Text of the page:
To amp up the promotion, FanDuel recruited the NFL’s Rob Gronkowski for its “Kick of Destiny,” a live commercial in which he will attempt to hit a 25-yard field goal during the third quarter. Those who bet $5 or more could win a piece of a $10 million pot.

– Lillian Rizzo

Americans expected to make $16 billion in Super Bowl bets

Hirurg | E+ | Getty Images

Sports betting is expected to rake in a record amount this Super Bowl, especially with the big event taking place in Arizona, where gambling is legal.

An estimated $16 billion is expected to be wagered this Sunday, more than doubling last year’s estimates, according to a survey from the American Gaming Association. A record 50.4 million adults are expected to place bets on the Super Bowl, a 61% rise from the record set last year, according to the survey.

The survey found that 30 million adults plan to place a traditional sports bet online at a sportsbook or with a bookie, up 66% from the prior year, while 28 million plan to bet casually with friends or as part of a pool.

Legalized sports betting spreading across the states is clearly driving this activity. More than a third of NFL fans said that thanks to legalized gambling it has made watching games more exciting, according to the AGA.

–Lillian Rizzo

Vita Coco wants to help with hangovers through Doordash partnership

Vita Coco and Doordash are teaming up to offer free hangover essentials — including Vita Coco’s own coconut water — to DashPass members Monday.

In years past, Vita Coco has done similar promotions with Lyft and Postmates on New Year’s Day, but this is the first time it’s targeting hungover football fans on the day after the Super Bowl. It’s part of Vita Coco’s broader push into new occasions, from being a cocktail mixer to helping with the next day’s hangover.

The coconut water brand also recently partnered with Diageo’s Captain Morgan for a line of canned cocktails. Co-founder and executive chairman Mike Kirban told CNBC that the company is planning to expand to bars and restaurants through another partnership with a not-yet-named spirits company.

–Amelia Lucas

Fox Soul interview with Biden canceled

President Joe Biden will not be sitting for a pre-Super Bowl interview with Fox Soul, after all.

It has become a Super Bowl tradition to have a pregame conversation between the sitting president and the network airing the game, though some presidents have refused in the past. In this case, continued miscommunication between the White House and Fox led to the interview’s cancellation.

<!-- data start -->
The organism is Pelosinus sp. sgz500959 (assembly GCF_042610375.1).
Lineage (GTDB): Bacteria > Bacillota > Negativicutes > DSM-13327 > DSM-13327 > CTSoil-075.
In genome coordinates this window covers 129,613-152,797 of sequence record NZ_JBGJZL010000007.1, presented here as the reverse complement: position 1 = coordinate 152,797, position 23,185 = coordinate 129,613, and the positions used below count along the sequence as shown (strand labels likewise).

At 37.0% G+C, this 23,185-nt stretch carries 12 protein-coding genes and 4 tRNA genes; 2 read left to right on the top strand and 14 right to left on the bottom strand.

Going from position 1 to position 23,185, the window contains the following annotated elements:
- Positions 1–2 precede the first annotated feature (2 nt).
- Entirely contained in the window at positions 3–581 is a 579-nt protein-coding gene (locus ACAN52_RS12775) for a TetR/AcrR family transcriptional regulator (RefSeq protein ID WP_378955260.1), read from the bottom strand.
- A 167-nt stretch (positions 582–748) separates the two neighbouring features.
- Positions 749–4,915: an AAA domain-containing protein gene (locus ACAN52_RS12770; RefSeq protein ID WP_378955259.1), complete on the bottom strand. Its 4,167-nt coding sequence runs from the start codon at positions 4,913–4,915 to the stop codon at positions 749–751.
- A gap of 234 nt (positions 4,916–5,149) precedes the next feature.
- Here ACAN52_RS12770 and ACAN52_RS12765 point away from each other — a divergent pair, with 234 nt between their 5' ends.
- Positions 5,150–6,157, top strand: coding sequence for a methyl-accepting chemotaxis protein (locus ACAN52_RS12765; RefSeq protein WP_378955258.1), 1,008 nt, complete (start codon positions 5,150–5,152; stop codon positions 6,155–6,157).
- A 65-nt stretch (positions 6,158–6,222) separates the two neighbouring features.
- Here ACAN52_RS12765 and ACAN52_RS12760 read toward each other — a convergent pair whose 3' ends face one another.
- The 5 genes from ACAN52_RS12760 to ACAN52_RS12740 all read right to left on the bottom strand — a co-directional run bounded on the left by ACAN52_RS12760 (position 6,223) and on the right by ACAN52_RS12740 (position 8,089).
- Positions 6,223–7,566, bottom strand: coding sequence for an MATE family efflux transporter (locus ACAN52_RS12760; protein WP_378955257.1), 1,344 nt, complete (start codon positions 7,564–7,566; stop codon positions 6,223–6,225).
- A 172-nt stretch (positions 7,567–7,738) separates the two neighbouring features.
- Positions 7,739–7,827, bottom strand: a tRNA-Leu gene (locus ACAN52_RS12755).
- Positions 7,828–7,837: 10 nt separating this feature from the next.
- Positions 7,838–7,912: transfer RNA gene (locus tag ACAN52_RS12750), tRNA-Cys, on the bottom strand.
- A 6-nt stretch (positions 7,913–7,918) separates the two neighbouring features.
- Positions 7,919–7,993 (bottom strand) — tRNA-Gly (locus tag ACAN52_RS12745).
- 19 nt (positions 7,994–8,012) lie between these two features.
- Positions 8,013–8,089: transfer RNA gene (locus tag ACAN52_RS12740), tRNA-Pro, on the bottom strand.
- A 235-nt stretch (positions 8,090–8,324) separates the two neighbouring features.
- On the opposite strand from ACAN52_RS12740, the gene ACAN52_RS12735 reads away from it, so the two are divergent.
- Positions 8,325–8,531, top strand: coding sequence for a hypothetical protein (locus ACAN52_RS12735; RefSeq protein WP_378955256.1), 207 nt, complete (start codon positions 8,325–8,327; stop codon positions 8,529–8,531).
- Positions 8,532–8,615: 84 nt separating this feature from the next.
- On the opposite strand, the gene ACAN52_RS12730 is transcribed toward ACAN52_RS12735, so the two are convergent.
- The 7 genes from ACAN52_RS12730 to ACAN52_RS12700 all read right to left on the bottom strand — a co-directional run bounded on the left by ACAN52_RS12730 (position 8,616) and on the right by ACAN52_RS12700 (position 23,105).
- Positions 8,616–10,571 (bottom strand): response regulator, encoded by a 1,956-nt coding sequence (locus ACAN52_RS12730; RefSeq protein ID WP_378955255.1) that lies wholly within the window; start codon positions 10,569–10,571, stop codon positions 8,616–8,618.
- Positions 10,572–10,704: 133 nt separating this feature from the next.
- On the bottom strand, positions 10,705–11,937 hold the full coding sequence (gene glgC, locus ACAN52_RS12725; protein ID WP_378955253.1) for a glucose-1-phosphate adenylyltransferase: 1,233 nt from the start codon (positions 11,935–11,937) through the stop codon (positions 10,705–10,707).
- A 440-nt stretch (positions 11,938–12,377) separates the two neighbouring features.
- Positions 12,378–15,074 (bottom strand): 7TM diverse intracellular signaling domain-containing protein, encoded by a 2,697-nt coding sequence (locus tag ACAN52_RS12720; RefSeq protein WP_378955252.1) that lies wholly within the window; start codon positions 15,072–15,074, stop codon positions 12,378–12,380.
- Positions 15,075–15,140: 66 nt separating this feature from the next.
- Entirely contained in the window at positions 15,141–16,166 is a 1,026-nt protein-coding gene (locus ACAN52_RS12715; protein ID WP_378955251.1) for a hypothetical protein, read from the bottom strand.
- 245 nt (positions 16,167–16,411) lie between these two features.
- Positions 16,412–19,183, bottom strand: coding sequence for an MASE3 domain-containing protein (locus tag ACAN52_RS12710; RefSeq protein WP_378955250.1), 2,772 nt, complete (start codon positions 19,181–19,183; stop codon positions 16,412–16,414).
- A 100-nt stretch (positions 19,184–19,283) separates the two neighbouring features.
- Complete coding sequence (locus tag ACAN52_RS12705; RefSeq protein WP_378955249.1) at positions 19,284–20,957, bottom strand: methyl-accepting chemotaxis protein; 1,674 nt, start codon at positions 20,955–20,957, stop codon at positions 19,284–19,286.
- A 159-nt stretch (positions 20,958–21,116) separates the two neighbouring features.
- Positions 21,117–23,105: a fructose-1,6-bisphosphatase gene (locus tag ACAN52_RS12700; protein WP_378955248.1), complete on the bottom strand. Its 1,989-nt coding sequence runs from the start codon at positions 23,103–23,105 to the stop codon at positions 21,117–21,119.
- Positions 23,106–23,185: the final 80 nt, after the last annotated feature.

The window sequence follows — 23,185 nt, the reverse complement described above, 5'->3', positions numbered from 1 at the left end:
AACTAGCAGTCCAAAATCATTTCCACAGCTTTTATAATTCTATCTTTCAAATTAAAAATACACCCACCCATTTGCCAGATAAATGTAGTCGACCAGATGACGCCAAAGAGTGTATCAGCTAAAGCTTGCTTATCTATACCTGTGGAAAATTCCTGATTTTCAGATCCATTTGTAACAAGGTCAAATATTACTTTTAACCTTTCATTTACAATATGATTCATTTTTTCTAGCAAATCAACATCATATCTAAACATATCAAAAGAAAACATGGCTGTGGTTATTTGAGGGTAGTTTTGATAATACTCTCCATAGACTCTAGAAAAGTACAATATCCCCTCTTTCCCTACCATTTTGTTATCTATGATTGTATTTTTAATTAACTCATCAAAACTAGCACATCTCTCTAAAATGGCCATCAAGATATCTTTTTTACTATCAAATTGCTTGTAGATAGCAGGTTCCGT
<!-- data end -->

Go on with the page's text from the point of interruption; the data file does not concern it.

According to NBC News, Fox proposed to have one of its news anchors conduct the interview, but the president’s team balked. Instead, the White House said it agreed 72 hours before kickoff to do an interview with the network’s streaming channel Fox Soul. Fox Soul is a Fox Corp. streaming platform, designed to target Black viewers.

However, on Friday, White House press secretary Karine Jean-Pierre indicated that Fox had canceled the interview. Hours later, Fox responded saying there had been “confusion” between the two parties.

George Bush was the first to sit for the presidential Super Bowl interview in 2004. It became a Big Game custom during the administration of Barack Obama, who sat for the interview throughout his presidency. In 2018, Donald Trump broke the tradition by opting out of the conversation, which would have taken place with NBC.

Biden previously sat for Super Bowl interviews with news anchors for CBS and NBC when the networks hosted the game in 2021 and 2022, respectively.

— Sarah Whitten

Automakers prioritize EV investment over Super Bowl ads

Amid economic and industry uncertainty, automakers are pumping the brakes on spending millions of dollars to produce and air Super Bowl ads.

This year is expected to be one of the least auto-represented Super Bowls in recent memory. It follows the auto industry as a whole representing the largest segment for Super Bowl ads, at $99.3 million, according to Kantar Media’s Vivvix.